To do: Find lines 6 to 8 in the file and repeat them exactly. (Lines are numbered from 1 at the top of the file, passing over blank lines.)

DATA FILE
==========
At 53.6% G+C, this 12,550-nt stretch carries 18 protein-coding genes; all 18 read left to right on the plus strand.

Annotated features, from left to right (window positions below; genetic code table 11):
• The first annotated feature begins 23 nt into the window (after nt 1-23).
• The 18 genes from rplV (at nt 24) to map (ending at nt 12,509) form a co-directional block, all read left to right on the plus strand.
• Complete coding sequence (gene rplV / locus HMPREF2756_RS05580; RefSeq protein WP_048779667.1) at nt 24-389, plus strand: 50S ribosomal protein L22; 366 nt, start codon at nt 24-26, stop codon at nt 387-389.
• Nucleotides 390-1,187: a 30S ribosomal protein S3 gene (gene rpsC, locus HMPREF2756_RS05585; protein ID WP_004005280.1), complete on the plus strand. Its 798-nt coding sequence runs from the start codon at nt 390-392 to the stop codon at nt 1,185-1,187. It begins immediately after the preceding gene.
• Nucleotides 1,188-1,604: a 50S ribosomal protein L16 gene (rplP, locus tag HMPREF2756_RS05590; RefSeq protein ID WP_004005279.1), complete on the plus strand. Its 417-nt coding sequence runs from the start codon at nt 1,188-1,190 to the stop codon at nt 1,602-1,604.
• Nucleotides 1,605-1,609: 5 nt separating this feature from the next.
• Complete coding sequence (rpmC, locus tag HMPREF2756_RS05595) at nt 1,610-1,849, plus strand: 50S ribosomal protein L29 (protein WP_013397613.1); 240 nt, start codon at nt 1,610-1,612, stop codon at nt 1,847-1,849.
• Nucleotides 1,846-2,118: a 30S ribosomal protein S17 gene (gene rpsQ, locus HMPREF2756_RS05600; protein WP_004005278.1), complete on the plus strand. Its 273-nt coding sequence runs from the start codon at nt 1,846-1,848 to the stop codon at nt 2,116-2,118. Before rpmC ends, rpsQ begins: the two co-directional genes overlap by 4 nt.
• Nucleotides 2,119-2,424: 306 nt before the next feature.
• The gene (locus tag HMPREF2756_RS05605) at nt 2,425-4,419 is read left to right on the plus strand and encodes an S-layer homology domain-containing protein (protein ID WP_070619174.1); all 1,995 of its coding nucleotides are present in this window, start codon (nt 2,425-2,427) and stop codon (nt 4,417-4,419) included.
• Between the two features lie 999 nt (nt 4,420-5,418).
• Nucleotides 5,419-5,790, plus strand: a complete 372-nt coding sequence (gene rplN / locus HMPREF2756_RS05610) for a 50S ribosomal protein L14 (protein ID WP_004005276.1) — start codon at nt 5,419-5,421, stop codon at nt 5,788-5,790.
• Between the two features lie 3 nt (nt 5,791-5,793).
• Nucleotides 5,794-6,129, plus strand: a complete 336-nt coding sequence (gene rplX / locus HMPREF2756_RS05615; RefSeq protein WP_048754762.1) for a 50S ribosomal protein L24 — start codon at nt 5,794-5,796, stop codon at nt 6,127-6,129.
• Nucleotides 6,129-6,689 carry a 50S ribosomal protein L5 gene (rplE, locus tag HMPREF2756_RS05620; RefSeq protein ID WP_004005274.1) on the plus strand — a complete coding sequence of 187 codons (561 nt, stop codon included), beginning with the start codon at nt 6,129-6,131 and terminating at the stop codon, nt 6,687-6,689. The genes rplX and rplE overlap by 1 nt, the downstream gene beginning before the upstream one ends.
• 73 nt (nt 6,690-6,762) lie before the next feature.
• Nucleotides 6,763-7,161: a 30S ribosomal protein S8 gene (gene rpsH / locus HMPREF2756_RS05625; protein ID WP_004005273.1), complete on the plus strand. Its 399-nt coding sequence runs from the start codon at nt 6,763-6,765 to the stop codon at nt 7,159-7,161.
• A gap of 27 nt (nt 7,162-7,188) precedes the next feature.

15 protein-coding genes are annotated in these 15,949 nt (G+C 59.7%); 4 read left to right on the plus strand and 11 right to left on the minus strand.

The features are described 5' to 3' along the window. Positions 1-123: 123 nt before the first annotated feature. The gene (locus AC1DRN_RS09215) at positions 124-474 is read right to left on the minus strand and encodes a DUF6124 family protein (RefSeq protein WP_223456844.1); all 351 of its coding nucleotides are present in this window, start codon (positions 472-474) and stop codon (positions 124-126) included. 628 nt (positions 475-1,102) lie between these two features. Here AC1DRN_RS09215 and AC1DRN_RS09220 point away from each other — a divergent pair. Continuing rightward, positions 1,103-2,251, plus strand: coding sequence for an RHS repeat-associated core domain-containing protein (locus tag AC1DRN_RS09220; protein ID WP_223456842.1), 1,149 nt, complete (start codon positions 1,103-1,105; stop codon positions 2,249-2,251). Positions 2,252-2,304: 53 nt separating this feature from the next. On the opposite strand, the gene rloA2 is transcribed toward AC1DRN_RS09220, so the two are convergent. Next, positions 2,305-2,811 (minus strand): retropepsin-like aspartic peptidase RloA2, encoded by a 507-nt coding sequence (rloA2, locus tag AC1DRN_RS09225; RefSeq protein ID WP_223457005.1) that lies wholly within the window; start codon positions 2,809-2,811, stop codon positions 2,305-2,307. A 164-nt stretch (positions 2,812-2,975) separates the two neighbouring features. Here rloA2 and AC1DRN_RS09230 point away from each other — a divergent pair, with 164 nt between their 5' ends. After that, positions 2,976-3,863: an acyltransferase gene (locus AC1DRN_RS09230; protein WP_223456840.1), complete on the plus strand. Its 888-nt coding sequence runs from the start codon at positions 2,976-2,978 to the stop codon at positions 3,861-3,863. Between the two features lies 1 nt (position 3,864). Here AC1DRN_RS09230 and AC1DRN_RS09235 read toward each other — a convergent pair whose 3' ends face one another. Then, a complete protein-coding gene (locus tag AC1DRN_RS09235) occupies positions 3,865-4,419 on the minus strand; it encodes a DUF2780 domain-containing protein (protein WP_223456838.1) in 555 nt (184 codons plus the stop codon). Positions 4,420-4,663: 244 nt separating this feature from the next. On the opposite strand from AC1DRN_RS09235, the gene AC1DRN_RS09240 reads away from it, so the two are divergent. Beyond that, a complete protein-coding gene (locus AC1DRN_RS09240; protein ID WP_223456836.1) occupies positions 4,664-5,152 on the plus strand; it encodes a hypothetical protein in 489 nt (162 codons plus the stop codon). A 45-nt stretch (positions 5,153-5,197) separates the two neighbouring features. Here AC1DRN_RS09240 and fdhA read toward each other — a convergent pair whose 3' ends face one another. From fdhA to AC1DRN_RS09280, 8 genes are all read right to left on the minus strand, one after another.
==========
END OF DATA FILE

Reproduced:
• Nucleotides 390-1,187: a 30S ribosomal protein S3 gene (gene rpsC, locus HMPREF2756_RS05585; protein ID WP_004005280.1), complete on the plus strand. Its 798-nt coding sequence runs from the start codon at nt 390-392 to the stop codon at nt 1,185-1,187. It begins immediately after the preceding gene.
• Nucleotides 1,188-1,604: a 50S ribosomal protein L16 gene (rplP, locus tag HMPREF2756_RS05590; RefSeq protein ID WP_004005279.1), complete on the plus strand. Its 417-nt coding sequence runs from the start codon at nt 1,188-1,190 to the stop codon at nt 1,602-1,604.
• Nucleotides 1,605-1,609: 5 nt separating this feature from the next.